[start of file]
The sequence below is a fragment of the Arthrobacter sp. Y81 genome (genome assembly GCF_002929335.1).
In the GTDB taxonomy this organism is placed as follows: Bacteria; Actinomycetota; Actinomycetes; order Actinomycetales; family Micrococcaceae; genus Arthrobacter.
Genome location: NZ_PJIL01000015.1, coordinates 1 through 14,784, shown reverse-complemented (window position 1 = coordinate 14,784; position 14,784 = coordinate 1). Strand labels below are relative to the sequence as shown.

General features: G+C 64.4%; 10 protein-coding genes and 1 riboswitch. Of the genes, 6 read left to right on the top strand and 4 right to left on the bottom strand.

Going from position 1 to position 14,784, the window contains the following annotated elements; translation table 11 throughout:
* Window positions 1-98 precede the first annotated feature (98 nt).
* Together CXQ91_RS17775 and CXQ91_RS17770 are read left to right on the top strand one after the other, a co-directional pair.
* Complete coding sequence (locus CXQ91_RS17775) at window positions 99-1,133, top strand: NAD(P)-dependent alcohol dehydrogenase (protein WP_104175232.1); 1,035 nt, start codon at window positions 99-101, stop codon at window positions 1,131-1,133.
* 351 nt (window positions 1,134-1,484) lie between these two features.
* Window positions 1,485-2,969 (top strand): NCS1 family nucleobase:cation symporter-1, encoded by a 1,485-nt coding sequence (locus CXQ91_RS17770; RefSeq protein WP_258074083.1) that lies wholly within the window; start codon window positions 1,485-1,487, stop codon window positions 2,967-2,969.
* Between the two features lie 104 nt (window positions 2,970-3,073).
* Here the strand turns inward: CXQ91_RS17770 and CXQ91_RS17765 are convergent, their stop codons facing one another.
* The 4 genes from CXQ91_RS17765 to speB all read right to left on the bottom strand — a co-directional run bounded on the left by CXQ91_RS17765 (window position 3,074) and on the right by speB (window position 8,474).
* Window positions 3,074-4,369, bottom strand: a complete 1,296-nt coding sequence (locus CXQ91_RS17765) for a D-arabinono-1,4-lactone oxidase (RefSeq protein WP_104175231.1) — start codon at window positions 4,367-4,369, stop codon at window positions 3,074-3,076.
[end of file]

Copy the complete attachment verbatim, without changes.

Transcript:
The sequence below is a fragment of the Arthrobacter sp. Y81 genome (genome assembly GCF_002929335.1).
In the GTDB taxonomy this organism is placed as follows: Bacteria; Actinomycetota; Actinomycetes; order Actinomycetales; family Micrococcaceae; genus Arthrobacter.
Genome location: NZ_PJIL01000015.1, coordinates 1 through 14,784, shown reverse-complemented (window position 1 = coordinate 14,784; position 14,784 = coordinate 1). Strand labels below are relative to the sequence as shown.

General features: G+C 64.4%; 10 protein-coding genes and 1 riboswitch. Of the genes, 6 read left to right on the top strand and 4 right to left on the bottom strand.

Going from position 1 to position 14,784, the window contains the following annotated elements; translation table 11 throughout:
* Window positions 1-98 precede the first annotated feature (98 nt).
* Together CXQ91_RS17775 and CXQ91_RS17770 are read left to right on the top strand one after the other, a co-directional pair.
* Complete coding sequence (locus CXQ91_RS17775) at window positions 99-1,133, top strand: NAD(P)-dependent alcohol dehydrogenase (protein WP_104175232.1); 1,035 nt, start codon at window positions 99-101, stop codon at window positions 1,131-1,133.
* 351 nt (window positions 1,134-1,484) lie between these two features.
* Window positions 1,485-2,969 (top strand): NCS1 family nucleobase:cation symporter-1, encoded by a 1,485-nt coding sequence (locus CXQ91_RS17770; RefSeq protein WP_258074083.1) that lies wholly within the window; start codon window positions 1,485-1,487, stop codon window positions 2,967-2,969.
* Between the two features lie 104 nt (window positions 2,970-3,073).
* Here the strand turns inward: CXQ91_RS17770 and CXQ91_RS17765 are convergent, their stop codons facing one another.
* The 4 genes from CXQ91_RS17765 to speB all read right to left on the bottom strand — a co-directional run bounded on the left by CXQ91_RS17765 (window position 3,074) and on the right by speB (window position 8,474).
* Window positions 3,074-4,369, bottom strand: a complete 1,296-nt coding sequence (locus CXQ91_RS17765) for a D-arabinono-1,4-lactone oxidase (RefSeq protein WP_104175231.1) — start codon at window positions 4,367-4,369, stop codon at window positions 3,074-3,076.